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Artist Margarita Fainshtein calls herself a “cultural collage.” There’s the collage formed by her own journey to Canada, and there are the intricate installations of different materials that she builds to interpret that journey. To speak with her, or view her art is to encounter the layers of a life-long search for belonging. “My art is very international, as I am,” she says.

Born in Ukraine, she calls herself a “double immigrant.” Before repatriating to Israel, Margarita just wanted to fit in and like any 15 year old, her identity was shaped by her friends’ opinions. She remembers how their reactions to her Jewish culture made her feel like an anomaly. “Being Jewish in Ukraine was kind of… meh,” she sums up.

In Israel, where she lived for almost 13 years and completed her BFA at the University of Haifa, she still couldn’t shake the feeling of otherness. With an accent and Ukrainian origin story, she says, “we had different identities.”

In 2009, Margarita and her husband immigrated to Canada, directly to Halifax, and have remained ever since. “We stayed because we loved it. It’s home.”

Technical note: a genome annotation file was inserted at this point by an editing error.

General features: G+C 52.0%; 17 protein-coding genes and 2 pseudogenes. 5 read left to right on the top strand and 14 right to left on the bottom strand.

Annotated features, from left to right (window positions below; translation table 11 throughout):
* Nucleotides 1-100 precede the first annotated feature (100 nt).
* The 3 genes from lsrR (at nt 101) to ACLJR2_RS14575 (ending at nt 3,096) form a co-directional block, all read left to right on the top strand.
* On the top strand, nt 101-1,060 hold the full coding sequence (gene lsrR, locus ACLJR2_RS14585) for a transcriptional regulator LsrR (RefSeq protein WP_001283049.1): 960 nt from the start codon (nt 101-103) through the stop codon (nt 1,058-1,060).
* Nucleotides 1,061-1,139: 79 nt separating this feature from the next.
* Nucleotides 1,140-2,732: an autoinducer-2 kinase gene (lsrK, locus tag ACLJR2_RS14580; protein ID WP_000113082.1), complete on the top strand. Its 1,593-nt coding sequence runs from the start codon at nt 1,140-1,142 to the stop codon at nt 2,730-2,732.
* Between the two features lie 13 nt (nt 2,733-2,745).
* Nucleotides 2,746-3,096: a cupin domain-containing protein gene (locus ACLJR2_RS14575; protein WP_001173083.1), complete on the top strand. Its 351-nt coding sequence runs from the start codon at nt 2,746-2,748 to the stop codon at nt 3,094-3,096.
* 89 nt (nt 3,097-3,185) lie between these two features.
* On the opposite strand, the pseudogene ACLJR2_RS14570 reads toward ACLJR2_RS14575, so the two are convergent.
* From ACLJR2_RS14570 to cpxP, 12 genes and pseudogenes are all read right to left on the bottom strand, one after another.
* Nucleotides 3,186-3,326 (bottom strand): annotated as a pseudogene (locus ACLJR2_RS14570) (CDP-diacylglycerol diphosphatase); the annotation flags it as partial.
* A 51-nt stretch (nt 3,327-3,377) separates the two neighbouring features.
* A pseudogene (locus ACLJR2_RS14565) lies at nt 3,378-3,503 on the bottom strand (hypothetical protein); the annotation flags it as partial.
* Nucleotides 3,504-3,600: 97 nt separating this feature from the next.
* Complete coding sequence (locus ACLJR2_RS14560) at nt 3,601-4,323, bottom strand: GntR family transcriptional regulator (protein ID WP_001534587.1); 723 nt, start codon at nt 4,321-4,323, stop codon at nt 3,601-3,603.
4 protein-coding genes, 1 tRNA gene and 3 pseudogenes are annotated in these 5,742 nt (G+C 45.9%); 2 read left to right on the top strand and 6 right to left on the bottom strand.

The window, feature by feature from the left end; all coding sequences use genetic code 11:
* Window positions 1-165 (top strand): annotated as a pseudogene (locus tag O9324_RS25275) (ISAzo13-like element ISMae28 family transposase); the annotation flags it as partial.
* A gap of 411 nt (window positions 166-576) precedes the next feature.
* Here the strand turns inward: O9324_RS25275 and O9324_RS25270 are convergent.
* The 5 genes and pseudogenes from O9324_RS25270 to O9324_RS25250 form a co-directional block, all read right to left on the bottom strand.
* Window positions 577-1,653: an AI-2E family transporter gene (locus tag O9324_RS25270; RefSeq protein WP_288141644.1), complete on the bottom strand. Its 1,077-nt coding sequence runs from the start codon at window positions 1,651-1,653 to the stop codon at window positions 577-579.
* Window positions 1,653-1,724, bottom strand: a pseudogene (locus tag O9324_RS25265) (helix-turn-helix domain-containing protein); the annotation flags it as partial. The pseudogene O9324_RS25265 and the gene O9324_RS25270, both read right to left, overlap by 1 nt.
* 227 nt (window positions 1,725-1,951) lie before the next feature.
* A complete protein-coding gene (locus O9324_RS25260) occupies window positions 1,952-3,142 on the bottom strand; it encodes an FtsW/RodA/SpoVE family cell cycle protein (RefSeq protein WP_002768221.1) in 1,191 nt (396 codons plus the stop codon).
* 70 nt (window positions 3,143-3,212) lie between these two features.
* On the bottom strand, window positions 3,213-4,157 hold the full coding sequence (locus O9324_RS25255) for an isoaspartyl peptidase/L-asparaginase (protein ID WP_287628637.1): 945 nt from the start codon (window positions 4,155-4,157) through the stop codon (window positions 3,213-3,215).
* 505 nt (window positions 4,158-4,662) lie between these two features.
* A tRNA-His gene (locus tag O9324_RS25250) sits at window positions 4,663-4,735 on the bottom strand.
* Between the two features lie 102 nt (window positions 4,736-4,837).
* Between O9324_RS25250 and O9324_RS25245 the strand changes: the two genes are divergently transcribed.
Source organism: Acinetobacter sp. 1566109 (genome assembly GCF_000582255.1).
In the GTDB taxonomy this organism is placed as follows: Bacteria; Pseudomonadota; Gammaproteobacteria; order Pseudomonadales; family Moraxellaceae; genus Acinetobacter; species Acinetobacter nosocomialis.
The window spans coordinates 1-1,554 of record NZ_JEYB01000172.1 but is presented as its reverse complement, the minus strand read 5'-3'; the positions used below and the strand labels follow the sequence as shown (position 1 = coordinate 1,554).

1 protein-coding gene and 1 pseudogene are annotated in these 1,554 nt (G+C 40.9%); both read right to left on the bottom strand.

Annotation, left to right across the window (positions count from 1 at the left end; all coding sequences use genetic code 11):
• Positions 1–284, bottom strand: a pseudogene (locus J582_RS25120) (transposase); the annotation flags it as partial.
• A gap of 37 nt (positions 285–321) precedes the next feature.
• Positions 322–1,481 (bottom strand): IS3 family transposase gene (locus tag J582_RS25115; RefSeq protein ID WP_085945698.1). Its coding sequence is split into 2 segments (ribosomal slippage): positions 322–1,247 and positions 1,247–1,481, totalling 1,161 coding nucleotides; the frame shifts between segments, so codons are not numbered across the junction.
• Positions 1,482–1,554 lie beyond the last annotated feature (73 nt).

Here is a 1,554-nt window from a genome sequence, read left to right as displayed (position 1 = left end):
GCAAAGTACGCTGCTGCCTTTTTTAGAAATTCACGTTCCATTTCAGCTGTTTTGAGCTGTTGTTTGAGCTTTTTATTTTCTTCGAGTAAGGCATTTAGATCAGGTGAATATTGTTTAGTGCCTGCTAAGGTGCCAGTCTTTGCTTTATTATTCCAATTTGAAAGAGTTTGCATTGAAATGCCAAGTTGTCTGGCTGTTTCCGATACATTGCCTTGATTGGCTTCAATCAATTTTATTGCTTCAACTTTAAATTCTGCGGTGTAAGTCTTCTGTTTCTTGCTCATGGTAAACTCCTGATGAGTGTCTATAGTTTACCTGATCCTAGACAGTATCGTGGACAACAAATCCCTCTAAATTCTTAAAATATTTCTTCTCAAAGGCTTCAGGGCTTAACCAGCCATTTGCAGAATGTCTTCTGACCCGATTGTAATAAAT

Home is not a word Margarita uses lightly. It’s a concept deeply connected to her life-meaning and art practice. The attempt to define it prompted an excavation of her family’s history. A dig that uncovered trails of documents that revealed she wasn’t the only person in her family who had been on this search.

An initial discovery was her paternal grandmother’s story. A woman who had left her family to fight during the Second World War, leaving her family in the “safe” Ukrainian village. When she returned, they were gone. They had been outed as Jewish by neighbours, and were killed. Left with nothing, and no records, the village administration handed her grandmother a stamped and signed paper. It became the only proof she had that her family had existed. Margarita calls this paper “the empty document.”

“That was the very first document I found… the whole research for home and identity started there.”

A conversation with her now 95-year-old maternal grandfather helped her pin down a definition. As he described his family’s evacuation during the Second World War, of not having a physical building to call home, he reflected that being able to keep his family together was enough. “[Home is] more about a feeling, an emotion,” was Margarita’s revelation, “where you feel home, you feel included. One of.”

She always knew she was going to be an artist, so it was natural for Margarita to want to express the results of her search through creation. She pursued an MFA at the Art Institute of Chicago where she says she finally found the freedom to dive into the research and open her mind to the concepts. In Canada, she put what she learned into practice. “This art voice of the little Ukrainian girl who I was, repatriated with me to Israel, and then through the Art Institute of Chicago became a really solid and liberated voice in Canada.”